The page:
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JONES v. DIXIE OHIO EXPRESS, INC. et al.
42918.
Action for damages. Fulton Superior Court. Before Judge Dyer.
EBERHARDT, Judge.
A petition alleging that the defendant servant committed upon the plaintiff a wilful assault and batter while the servant was engaged in the prosecution of the defendant employer's business was good as against a general demurrer.
Robert D. Jones brought suit against Dixie Ohio Express, Inc. and its truck driver, Coleman Alexander, alleging that he, as a truck driver for Philpot Contractors, had parked its pickup truck at a loading platform at the rear of a building and was loading materials on it to be transported to another location, Alexander drove a truck of Dixie Ohio Express alongside the pickup and parked it. Plaintiff, being out of the pickup and oil the ground, was assaulted by Alexander and beaten with a club "in order to expedite and benefit the defendant, Dixie Ohio Express, and in furtherance of its business." It was alleged that Dixie Ohio Express is a competitor of Philpot Contractors, both of them being engaged in the hauling of merchandise for hire. Plaintiff alleges that the bruises inflicted on him by the club were accomplished by the assault of these defendants, acting in concert for the benefit of the business of the defendant Dixie Ohio Express, and that "the defendants did jointly and severally commit said assault and battery upon the person of the plaintiff."
Defendants demurred generally and specially. Upon hearing, the general demurrer was sustained with 20 days allowed in which to amend. No amendment was tendered or filed and after expiration of the 20 days an order was entered dismissing the petition. From that order plaintiff appeals.
1. "A master is liable for the wilful torts of his servant, committed in the course of the servant's employment, just as though the master had himself committed them. This rule applies as well where the master is a corporation as where he is a private individual." Central of Ga. R. Co. v. Brown, 113 Ga. 414, 416, 417 (38 SE 989, 84 ASR 250). But "if a servant steps aside from his master's business, for however short a time, to do an act entirely disconnected from it, and injury results to another from such independent voluntary act, the servant may be liable, but the master is not liable." Savannah Electric Co. v. Hodges, 6 Ga. App. 470, 471 (65 SE 322).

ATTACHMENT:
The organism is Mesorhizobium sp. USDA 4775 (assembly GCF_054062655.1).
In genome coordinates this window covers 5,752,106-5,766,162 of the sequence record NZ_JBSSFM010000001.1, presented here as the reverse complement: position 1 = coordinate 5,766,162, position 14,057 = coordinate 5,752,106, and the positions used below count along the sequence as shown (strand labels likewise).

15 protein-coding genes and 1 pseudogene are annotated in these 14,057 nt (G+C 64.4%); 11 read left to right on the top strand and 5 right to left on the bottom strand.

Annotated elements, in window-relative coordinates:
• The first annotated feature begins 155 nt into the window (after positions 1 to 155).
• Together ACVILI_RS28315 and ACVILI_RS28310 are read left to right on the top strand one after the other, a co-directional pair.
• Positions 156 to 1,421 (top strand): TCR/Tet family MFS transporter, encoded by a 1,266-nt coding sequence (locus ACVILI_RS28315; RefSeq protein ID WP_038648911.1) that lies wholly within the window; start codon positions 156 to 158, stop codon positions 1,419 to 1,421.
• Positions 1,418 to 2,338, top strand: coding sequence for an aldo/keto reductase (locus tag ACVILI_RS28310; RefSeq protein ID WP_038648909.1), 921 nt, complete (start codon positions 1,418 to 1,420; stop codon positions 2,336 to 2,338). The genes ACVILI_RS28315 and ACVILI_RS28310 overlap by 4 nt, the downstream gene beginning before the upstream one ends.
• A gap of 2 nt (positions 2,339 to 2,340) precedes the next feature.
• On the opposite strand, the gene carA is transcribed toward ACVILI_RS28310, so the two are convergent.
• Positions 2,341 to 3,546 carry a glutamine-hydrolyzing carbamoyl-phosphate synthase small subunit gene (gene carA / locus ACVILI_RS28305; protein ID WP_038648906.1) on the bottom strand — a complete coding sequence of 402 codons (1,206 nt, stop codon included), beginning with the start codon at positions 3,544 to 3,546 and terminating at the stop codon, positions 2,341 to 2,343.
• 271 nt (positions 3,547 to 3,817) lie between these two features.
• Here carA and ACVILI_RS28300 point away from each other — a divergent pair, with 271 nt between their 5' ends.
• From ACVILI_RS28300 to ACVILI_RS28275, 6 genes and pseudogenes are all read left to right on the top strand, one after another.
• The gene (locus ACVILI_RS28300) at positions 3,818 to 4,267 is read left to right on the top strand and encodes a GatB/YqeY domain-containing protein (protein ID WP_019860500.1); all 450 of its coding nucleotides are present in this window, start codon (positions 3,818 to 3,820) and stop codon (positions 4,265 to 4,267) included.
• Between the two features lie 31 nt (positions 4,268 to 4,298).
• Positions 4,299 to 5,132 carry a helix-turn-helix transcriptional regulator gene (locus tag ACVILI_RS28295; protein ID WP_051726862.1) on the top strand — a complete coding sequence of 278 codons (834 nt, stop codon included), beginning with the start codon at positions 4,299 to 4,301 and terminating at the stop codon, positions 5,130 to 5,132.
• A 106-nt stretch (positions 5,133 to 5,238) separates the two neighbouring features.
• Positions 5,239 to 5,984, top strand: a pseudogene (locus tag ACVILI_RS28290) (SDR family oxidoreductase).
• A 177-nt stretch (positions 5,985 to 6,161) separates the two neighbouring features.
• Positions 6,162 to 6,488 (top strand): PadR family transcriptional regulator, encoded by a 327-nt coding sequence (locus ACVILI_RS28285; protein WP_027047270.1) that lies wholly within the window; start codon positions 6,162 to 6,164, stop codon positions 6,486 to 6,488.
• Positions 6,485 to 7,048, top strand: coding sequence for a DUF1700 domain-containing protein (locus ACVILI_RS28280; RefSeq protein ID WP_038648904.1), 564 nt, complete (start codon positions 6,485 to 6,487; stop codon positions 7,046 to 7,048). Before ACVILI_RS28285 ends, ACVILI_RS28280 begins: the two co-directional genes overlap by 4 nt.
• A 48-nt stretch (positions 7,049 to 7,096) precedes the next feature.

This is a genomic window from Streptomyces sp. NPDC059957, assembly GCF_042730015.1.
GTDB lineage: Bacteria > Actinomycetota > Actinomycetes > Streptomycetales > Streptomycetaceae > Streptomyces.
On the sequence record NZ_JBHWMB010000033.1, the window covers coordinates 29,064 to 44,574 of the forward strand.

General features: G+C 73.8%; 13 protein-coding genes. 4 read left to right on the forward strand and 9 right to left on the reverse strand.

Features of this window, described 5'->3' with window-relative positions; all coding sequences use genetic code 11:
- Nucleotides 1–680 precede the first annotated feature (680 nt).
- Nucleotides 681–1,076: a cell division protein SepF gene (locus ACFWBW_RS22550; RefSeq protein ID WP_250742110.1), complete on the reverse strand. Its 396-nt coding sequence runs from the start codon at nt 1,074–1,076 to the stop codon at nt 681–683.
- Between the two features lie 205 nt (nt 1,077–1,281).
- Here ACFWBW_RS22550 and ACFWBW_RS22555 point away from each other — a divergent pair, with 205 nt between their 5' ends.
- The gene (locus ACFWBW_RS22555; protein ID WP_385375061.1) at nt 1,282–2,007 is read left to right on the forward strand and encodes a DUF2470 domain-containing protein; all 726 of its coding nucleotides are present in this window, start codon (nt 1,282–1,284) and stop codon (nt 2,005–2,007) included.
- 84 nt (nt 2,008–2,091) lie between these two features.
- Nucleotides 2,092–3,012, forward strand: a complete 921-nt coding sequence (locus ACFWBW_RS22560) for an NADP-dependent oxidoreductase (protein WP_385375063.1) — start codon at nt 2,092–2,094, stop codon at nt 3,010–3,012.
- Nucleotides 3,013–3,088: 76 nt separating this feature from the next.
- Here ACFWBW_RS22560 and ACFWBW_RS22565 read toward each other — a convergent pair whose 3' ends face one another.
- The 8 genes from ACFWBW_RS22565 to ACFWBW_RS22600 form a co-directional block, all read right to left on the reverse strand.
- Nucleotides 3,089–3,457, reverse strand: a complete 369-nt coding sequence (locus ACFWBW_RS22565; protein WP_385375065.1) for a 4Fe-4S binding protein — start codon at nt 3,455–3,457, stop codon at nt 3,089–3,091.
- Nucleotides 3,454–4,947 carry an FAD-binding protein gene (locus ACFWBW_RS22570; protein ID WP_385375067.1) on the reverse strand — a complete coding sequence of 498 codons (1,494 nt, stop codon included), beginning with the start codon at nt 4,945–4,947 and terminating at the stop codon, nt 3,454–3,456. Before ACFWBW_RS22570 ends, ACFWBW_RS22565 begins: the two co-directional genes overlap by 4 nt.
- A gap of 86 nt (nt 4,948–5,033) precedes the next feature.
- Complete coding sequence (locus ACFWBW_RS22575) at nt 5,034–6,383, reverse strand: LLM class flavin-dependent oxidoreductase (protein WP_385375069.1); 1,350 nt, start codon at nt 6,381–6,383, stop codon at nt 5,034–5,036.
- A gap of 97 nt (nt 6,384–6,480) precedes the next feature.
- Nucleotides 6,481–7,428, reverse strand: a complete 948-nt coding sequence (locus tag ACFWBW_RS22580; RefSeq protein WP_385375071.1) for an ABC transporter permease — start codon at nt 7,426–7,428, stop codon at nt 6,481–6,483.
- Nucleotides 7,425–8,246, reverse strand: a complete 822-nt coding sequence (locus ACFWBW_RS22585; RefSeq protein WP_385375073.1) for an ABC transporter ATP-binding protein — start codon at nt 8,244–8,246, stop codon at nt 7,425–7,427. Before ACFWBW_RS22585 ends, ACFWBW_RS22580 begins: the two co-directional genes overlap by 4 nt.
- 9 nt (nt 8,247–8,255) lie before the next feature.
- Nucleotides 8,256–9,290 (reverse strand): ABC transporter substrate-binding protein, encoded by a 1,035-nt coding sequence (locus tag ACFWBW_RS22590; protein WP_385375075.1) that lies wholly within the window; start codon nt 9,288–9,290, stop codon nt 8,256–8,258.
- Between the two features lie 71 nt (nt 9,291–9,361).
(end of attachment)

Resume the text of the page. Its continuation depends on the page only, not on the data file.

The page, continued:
A general averment that the servant was acting in the prosecution of his master's business when the tort was committed, or in the commission thereof, is sufficient as against a general demurrer to state a cause of action. Savannah Electric Co. v. McCants, 130 Ga. 741 (2) (61 SE 713); White v. American Security Co., 48 Ga. App. 370, 371 (172 SE 853); Jump v. Anderson, 58 Ga. App. 126, 127 (197 SE 644); Brown v. Union Bus Co., 61 Ga. App. 496 (6 SE2d 388); Gilbert v. Progressive Life Ins. Co., 79 Ga. App. 219 (53 SE2d 494).
The allegations of this petition, though skimpy, are sufficient in their present form to withstand a general demurrer. There are special demurrers, which, when ruled on, may place the matter in a different light. "A tort committed by a servant while engaged in the master's business is not necessarily a tort committed in the course of his employment and in the prosecution of the master's business." Ford v. Mitchell, 50 Ga. App. 617 (179 SE 215). "The test is not that the act of the servant was done during the existence of the employment that is to say, during the time covered by the employment--but whether it was done in the prosecution of the master's business; whether the servant was at that time engaged in serving his master." Louisville & N. R. Co. v. Hudson, 10 Ga. App. 169, 172 (73 SE 30). And see Prince v. Brickell, 87 Ga. App. 697, 700 (75 SE2d 288); Fielder v. Davidson, 139 Ga. 509, 511 (3) (77 SE 618); Planters Cotton-Oil Co. v. Baker, 181 Ga. 161 (181 SE 671).
There are no specific allegations as the petition now stands which plainly and distinctively negative as a fact the general charge that the acts complained of were committed in the Prosecution of the master's business, as was true in Daniel v. Excelsior Auto Co., 31 Ga. App. 621, 624 (2) (121 SE 692). Whether that may appear when the special demurrers are ruled upon and amendments are made to the petition alleging the facts which demonstrate that the servant had stepped aside from the master's business to commit the assault, as was true in Savannah Electric Co. v. Hodges, 6 Ga. App. 470, supra, Daniel v. Excelsior Auto Co., 31 Ga. App. 621, supra, Atlanta Baseball Co. v. Lawrence, 38 Ga. App. 497 (144 SE 351), and Heath v. Atlanta Beer Distributing Co., 56 Ga. App. 494 (193 SE 73), must await another day.
Included in the petition are certain allegations of negligence, though a suit for an assault and battery is not a negligence action. Demurrers to these likewise have not been ruled upon.
Judgment reversed. Felton, C. J., and Hall, J., concur.
Nall, Miller, Cadenhead & Dennis, Thomas S. Carlock, Dennis J. Webb, for appellees.
Garland & Garland, Edward T. Al. Garland, for appellant.
ARGUED JULY 5, 1967 -- DECIDED JULY 11, 1967.
Friday May 22 19:25 EDT


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